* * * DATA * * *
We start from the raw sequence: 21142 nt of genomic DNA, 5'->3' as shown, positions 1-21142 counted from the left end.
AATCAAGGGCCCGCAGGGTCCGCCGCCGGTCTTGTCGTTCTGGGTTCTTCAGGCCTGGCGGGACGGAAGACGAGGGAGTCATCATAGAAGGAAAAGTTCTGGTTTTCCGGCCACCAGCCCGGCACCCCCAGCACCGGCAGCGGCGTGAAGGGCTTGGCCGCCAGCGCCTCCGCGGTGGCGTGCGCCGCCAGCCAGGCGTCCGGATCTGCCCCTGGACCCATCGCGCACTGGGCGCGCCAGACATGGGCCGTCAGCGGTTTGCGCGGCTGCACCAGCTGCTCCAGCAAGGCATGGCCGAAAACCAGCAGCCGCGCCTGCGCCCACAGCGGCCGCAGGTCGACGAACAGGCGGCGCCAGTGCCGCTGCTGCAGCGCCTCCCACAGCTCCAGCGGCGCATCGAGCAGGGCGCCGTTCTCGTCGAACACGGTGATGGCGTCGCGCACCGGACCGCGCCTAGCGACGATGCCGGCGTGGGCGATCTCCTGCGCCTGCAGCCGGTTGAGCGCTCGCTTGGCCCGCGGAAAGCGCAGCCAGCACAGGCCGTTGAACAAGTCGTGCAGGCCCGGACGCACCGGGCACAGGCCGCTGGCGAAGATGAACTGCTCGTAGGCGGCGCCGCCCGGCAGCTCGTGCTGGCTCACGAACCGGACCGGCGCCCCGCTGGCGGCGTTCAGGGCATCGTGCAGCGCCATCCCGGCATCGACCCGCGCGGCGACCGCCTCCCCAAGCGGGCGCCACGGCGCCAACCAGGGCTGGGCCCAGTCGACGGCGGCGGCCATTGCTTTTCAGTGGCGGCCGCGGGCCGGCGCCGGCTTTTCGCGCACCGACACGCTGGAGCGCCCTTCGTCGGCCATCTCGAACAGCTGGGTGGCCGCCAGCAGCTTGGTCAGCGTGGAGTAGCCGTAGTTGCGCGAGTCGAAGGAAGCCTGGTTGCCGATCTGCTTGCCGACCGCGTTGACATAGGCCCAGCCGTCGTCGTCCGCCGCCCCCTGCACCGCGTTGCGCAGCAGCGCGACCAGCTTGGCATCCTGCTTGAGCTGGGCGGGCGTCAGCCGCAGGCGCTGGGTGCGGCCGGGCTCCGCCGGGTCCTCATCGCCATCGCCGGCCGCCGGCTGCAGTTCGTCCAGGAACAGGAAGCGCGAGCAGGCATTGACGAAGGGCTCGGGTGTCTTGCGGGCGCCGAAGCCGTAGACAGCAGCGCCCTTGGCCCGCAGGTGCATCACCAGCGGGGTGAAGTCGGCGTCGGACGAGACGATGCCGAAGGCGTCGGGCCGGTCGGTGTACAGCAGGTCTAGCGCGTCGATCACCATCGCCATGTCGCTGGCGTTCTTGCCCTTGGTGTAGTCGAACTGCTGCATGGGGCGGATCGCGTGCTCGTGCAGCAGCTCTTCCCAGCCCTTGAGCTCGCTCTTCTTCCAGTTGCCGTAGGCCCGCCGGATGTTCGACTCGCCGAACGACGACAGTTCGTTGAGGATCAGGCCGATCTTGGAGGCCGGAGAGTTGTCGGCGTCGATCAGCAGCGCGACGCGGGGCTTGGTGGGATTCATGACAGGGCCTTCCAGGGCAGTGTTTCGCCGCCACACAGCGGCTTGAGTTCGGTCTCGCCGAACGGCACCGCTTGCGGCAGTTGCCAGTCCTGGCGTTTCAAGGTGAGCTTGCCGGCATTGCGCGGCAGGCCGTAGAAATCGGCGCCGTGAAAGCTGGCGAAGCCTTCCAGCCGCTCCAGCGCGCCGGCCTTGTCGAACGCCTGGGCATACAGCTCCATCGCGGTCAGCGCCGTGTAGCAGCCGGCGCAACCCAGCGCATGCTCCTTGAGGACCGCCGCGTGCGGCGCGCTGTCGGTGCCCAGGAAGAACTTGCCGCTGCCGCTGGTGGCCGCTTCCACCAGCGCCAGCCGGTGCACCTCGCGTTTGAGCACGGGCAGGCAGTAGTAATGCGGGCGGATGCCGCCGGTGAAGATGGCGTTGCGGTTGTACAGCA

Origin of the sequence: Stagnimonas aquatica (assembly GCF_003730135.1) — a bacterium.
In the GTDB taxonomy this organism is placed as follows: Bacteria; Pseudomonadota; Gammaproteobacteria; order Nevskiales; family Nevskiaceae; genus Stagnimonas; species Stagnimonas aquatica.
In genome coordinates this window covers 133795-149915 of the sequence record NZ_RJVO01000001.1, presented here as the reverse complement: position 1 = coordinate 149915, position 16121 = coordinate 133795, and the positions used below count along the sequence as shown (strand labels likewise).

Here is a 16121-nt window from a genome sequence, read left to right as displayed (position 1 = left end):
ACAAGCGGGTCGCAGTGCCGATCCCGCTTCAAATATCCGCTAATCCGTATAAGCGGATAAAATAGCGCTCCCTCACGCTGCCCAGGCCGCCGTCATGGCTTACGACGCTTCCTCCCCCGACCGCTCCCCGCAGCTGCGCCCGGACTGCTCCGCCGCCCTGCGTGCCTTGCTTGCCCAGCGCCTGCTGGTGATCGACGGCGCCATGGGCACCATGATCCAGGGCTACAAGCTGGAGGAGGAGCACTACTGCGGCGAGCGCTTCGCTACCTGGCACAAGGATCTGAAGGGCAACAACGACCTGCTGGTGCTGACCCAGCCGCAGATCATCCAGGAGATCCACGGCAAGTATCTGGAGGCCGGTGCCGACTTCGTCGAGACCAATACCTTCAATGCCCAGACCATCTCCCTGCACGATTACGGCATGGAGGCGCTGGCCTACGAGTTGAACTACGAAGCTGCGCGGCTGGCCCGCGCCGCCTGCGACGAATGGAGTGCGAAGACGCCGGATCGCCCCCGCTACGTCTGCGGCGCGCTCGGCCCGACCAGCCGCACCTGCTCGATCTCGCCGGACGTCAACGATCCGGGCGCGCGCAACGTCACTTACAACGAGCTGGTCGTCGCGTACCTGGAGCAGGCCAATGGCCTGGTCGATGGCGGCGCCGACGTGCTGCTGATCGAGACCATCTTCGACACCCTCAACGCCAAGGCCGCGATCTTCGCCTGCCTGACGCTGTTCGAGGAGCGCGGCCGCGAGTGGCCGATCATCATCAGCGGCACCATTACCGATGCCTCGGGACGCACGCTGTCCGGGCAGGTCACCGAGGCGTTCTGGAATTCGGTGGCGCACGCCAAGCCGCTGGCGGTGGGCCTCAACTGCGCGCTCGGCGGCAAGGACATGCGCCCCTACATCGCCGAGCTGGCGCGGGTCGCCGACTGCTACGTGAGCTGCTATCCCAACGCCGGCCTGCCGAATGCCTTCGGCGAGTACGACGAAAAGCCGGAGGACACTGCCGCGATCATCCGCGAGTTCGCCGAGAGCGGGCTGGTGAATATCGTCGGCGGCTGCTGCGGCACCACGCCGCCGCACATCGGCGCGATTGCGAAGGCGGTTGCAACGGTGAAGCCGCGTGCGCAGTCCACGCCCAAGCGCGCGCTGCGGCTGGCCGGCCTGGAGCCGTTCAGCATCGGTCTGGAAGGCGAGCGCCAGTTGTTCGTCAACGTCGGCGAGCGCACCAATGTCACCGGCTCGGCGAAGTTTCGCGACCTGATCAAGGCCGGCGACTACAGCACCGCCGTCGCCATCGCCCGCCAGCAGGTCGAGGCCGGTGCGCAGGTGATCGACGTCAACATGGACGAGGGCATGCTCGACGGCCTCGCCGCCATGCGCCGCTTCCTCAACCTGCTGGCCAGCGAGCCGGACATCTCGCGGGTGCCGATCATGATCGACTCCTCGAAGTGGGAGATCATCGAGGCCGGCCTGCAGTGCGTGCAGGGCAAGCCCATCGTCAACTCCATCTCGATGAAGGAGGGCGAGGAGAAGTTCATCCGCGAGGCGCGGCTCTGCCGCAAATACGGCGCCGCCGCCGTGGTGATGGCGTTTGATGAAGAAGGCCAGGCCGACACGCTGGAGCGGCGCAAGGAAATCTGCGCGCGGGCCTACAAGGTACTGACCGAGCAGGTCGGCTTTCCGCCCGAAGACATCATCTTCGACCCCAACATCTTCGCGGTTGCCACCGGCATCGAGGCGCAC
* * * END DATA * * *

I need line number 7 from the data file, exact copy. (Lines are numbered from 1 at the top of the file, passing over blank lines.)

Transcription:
ACAAGCGGGTCGCAGTGCCGATCCCGCTTCAAATATCCGCTAATCCGTATAAGCGGATAAAATAGCGCTCCCTCACGCTGCCCAGGCCGCCGTCATGGCTTACGACGCTTCCTCCCCCGACCGCTCCCCGCAGCTGCGCCCGGACTGCTCCGCCGCCCTGCGTGCCTTGCTTGCCCAGCGCCTGCTGGTGATCGACGGCGCCATGGGCACCATGATCCAGGGCTACAAGCTGGAGGAGGAGCACTACTGCGGCGAGCGCTTCGCTACCTGGCACAAGGATCTGAAGGGCAACAACGACCTGCTGGTGCTGACCCAGCCGCAGATCATCCAGGAGATCCACGGCAAGTATCTGGAGGCCGGTGCCGACTTCGTCGAGACCAATACCTTCAATGCCCAGACCATCTCCCTGCACGATTACGGCATGGAGGCGCTGGCCTACGAGTTGAACTACGAAGCTGCGCGGCTGGCCCGCGCCGCCTGCGACGAATGGAGTGCGAAGACGCCGGATCGCCCCCGCTACGTCTGCGGCGCGCTCGGCCCGACCAGCCGCACCTGCTCGATCTCGCCGGACGTCAACGATCCGGGCGCGCGCAACGTCACTTACAACGAGCTGGTCGTCGCGTACCTGGAGCAGGCCAATGGCCTGGTCGATGGCGGCGCCGACGTGCTGCTGATCGAGACCATCTTCGACACCCTCAACGCCAAGGCCGCGATCTTCGCCTGCCTGACGCTGTTCGAGGAGCGCGGCCGCGAGTGGCCGATCATCATCAGCGGCACCATTACCGATGCCTCGGGACGCACGCTGTCCGGGCAGGTCACCGAGGCGTTCTGGAATTCGGTGGCGCACGCCAAGCCGCTGGCGGTGGGCCTCAACTGCGCGCTCGGCGGCAAGGACATGCGCCCCTACATCGCCGAGCTGGCGCGGGTCGCCGACTGCTACGTGAGCTGCTATCCCAACGCCGGCCTGCCGAATGCCTTCGGCGAGTACGACGAAAAGCCGGAGGACACTGCCGCGATCATCCGCGAGTTCGCCGAGAGCGGGCTGGTGAATATCGTCGGCGGCTGCTGCGGCACCACGCCGCCGCACATCGGCGCGATTGCGAAGGCGGTTGCAACGGTGAAGCCGCGTGCGCAGTCCACGCCCAAGCGCGCGCTGCGGCTGGCCGGCCTGGAGCCGTTCAGCATCGGTCTGGAAGGCGAGCGCCAGTTGTTCGTCAACGTCGGCGAGCGCACCAATGTCACCGGCTCGGCGAAGTTTCGCGACCTGATCAAGGCCGGCGACTACAGCACCGCCGTCGCCATCGCCCGCCAGCAGGTCGAGGCCGGTGCGCAGGTGATCGACGTCAACATGGACGAGGGCATGCTCGACGGCCTCGCCGCCATGCGCCGCTTCCTCAACCTGCTGGCCAGCGAGCCGGACATCTCGCGGGTGCCGATCATGATCGACTCCTCGAAGTGGGAGATCATCGAGGCCGGCCTGCAGTGCGTGCAGGGCAAGCCCATCGTCAACTCCATCTCGATGAAGGAGGGCGAGGAGAAGTTCATCCGCGAGGCGCGGCTCTGCCGCAAATACGGCGCCGCCGCCGTGGTGATGGCGTTTGATGAAGAAGGCCAGGCCGACACGCTGGAGCGGCGCAAGGAAATCTGCGCGCGGGCCTACAAGGTACTGACCGAGCAGGTCGGCTTTCCGCCCGAAGACATCATCTTCGACCCCAACATCTTCGCGGTTGCCACCGGCATCGAGGCGCAC